"Mitochondria" are the membrane-bound structures that produce energy for cells. The mitochondria are thought to be descended from a once free-living cell that set up a symbiotic relationship with a host cell.
Mitochondria are organelles, membrane-bound structures that perform specific functions within a cell. Cells vary in the number of mitochondria they have, depending on their energy needs. If a cell needs more energy to be produced, then the mitochondria make more of themselves by dividing in two.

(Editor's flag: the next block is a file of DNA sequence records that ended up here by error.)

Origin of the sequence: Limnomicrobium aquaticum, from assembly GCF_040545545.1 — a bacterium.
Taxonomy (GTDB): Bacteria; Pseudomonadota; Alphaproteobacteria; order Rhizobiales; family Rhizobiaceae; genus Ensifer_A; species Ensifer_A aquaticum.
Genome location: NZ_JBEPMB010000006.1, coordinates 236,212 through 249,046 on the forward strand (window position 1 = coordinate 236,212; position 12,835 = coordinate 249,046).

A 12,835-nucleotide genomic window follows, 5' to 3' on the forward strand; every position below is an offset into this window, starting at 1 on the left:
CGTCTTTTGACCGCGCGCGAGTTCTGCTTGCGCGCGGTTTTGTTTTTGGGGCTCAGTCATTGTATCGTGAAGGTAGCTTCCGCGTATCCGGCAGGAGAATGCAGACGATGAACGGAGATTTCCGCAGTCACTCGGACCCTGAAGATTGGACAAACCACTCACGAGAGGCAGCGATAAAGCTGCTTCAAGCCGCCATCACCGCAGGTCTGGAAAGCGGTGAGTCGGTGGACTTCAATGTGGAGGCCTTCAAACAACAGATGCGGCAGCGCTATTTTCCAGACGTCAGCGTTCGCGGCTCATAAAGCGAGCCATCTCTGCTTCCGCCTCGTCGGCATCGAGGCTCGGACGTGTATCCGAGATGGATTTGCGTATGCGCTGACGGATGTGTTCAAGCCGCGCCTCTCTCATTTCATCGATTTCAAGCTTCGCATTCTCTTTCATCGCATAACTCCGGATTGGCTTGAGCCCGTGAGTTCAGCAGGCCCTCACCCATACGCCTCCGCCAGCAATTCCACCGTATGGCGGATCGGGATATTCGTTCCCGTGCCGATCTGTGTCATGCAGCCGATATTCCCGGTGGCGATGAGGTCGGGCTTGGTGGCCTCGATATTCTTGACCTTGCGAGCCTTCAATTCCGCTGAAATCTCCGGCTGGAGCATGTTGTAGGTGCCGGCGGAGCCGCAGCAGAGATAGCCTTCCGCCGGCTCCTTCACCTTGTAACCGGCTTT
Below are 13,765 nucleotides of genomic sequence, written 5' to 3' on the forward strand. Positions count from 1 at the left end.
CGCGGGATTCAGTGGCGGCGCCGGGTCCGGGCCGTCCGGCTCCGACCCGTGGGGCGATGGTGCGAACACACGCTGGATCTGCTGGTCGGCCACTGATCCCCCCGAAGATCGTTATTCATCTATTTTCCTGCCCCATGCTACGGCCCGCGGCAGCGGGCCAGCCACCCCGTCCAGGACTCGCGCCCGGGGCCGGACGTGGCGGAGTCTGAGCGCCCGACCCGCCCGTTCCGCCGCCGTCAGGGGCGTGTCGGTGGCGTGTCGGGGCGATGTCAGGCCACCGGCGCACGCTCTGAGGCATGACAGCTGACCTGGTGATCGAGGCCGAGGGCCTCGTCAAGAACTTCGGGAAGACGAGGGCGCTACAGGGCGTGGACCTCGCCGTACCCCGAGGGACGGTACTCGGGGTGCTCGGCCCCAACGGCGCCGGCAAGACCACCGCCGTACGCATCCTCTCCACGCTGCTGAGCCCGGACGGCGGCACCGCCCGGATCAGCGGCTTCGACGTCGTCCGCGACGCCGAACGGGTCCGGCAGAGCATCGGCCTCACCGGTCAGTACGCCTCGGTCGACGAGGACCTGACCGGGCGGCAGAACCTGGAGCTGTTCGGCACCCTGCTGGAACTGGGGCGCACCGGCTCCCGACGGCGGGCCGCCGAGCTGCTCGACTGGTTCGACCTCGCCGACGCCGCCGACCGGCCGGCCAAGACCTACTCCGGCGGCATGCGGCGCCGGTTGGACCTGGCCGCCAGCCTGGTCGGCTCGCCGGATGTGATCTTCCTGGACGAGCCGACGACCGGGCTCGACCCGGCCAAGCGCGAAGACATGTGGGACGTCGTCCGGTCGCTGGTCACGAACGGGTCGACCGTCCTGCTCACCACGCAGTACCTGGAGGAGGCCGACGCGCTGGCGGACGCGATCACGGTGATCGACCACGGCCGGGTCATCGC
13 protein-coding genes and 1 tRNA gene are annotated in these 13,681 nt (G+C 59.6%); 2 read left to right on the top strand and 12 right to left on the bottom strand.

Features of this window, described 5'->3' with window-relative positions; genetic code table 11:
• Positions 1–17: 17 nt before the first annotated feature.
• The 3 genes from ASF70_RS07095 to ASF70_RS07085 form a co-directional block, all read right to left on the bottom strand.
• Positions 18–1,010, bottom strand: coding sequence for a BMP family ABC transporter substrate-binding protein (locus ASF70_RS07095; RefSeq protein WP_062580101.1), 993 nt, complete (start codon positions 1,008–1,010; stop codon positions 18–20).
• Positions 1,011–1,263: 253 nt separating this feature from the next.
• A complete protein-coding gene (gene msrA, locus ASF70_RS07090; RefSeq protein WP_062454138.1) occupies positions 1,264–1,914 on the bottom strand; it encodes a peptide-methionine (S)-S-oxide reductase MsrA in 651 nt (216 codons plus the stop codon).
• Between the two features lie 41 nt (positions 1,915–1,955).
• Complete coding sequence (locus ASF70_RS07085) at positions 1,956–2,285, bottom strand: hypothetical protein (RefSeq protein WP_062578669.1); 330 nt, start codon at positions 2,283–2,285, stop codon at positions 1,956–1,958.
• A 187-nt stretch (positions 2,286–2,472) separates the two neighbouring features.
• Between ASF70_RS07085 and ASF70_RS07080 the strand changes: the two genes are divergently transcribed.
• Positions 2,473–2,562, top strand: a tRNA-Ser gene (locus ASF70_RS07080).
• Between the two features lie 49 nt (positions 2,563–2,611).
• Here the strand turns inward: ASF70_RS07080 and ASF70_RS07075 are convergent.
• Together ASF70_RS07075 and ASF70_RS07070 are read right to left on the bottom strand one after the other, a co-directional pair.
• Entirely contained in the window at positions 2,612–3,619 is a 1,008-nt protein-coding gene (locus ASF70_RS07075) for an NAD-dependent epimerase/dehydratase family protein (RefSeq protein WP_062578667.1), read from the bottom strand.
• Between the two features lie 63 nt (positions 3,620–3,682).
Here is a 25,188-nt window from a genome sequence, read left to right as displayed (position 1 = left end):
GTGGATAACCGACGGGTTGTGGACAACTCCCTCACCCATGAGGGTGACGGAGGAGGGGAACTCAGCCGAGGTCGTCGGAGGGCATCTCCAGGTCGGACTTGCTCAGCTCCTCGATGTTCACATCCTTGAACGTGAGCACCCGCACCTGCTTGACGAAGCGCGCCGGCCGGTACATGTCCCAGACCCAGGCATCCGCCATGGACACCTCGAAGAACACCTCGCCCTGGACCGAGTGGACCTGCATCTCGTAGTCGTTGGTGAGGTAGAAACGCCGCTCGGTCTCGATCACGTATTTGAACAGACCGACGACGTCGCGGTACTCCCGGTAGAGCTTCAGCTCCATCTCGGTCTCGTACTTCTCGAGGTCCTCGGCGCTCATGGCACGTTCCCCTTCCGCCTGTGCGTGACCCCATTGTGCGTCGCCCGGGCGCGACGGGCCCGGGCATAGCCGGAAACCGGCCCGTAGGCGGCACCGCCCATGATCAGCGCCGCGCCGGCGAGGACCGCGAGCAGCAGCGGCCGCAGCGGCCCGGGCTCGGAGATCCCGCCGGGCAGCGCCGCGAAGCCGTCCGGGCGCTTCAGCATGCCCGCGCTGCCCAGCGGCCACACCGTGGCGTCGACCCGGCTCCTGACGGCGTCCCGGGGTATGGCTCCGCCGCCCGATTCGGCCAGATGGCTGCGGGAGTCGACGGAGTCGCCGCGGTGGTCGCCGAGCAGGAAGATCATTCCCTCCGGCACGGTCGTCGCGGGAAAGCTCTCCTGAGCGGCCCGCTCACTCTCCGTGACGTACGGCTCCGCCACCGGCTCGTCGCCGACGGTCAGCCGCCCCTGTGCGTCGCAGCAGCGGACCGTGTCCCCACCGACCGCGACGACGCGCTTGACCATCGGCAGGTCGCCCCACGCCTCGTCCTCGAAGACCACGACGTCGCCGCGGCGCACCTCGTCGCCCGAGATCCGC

A normal animal cell may have between 1,000 to 2,000 mitochondria. Muscle and fat cells have many mitochondria, as they have high energy needs and must store energy. Respiration is the process by which mitochondria produce energy in the form of a molecule called ATP.